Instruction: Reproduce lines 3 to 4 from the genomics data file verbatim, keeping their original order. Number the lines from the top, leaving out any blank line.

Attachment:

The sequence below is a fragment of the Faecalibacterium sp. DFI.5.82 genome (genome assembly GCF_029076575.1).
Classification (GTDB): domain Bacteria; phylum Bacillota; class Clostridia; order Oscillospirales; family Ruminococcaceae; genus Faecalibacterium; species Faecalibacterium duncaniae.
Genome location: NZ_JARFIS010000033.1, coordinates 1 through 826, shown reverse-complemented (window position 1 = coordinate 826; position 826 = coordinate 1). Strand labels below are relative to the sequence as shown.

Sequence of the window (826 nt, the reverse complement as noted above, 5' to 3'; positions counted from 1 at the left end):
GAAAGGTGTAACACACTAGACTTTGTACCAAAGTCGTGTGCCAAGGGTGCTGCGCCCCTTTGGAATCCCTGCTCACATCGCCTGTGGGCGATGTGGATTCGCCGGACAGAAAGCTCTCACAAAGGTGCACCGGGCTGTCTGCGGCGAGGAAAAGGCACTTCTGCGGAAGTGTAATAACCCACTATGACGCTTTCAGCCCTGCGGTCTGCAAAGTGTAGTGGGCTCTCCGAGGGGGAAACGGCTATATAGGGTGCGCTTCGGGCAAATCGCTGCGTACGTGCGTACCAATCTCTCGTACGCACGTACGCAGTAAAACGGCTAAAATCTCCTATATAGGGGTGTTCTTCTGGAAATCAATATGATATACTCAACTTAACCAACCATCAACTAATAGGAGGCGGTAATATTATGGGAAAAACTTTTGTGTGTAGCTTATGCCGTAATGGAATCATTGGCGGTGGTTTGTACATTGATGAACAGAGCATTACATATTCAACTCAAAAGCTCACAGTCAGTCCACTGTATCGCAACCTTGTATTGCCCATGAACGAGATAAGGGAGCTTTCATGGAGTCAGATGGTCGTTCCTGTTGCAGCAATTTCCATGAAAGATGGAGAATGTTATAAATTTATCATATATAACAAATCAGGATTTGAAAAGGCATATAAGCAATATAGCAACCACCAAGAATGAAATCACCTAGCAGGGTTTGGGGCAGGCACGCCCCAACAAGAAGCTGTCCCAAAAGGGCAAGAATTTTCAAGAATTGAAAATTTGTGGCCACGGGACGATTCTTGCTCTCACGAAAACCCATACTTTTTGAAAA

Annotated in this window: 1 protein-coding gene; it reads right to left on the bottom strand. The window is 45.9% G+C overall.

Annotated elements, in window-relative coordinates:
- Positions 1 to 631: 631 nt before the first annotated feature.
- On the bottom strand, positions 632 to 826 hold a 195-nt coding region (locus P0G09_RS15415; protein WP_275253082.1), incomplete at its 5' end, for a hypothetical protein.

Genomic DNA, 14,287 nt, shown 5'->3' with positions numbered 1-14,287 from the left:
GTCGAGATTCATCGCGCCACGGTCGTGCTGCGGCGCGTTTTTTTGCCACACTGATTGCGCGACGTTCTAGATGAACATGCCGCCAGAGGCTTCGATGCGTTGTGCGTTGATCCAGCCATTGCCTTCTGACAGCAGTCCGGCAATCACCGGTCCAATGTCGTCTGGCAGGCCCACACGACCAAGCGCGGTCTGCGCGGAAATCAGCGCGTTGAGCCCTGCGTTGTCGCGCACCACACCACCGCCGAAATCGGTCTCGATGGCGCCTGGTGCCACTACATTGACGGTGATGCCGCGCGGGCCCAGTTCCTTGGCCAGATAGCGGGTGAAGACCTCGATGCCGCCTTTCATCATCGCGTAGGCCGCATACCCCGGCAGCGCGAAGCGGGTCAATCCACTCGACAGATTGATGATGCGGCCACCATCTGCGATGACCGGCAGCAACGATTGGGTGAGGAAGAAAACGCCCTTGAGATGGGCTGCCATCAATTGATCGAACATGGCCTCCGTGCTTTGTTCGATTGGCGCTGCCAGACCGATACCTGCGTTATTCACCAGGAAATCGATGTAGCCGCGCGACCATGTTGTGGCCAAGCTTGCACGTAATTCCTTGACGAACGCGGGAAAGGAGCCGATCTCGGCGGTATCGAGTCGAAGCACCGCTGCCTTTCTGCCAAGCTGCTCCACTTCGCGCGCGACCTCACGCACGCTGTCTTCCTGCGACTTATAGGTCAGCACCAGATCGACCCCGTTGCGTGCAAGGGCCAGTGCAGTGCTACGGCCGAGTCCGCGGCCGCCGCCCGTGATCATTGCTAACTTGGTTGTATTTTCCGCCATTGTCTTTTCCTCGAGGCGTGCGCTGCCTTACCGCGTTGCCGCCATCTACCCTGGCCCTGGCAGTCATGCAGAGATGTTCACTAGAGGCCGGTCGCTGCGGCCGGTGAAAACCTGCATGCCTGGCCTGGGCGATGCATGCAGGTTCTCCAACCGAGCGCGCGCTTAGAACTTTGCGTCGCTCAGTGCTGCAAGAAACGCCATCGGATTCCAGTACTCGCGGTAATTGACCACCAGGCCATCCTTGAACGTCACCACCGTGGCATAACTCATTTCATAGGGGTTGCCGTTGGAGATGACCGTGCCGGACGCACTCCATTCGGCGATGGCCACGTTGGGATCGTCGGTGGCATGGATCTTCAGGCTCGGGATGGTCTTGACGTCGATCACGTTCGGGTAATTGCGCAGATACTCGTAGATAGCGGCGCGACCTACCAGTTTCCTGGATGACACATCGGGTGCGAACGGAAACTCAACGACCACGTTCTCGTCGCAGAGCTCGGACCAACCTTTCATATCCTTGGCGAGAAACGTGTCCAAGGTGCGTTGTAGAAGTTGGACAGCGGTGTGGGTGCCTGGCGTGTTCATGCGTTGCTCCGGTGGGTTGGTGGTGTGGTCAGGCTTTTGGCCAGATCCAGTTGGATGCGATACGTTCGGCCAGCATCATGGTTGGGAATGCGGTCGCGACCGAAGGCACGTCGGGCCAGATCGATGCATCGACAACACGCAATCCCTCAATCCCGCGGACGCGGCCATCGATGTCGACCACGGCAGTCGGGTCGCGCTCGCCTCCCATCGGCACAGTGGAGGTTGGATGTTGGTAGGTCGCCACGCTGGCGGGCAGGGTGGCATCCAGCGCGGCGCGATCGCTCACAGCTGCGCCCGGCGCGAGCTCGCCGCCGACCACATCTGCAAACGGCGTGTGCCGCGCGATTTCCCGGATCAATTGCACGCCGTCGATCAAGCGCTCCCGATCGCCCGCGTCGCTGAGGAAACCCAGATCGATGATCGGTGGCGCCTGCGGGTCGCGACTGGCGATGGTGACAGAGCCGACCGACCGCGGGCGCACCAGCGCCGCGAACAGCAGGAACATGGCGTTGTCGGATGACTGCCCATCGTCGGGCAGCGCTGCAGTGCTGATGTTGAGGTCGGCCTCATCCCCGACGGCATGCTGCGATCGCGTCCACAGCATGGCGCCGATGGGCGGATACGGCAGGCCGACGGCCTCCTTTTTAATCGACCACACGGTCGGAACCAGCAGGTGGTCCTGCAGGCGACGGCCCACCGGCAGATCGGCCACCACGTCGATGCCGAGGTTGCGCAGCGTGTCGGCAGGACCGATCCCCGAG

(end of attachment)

Genome location: NZ_JARFIS010000033.1, coordinates 1 through 826, shown reverse-complemented (window position 1 = coordinate 826; position 826 = coordinate 1). Strand labels below are relative to the sequence as shown.

Sequence of the window (826 nt, the reverse complement as noted above, 5' to 3'; positions counted from 1 at the left end):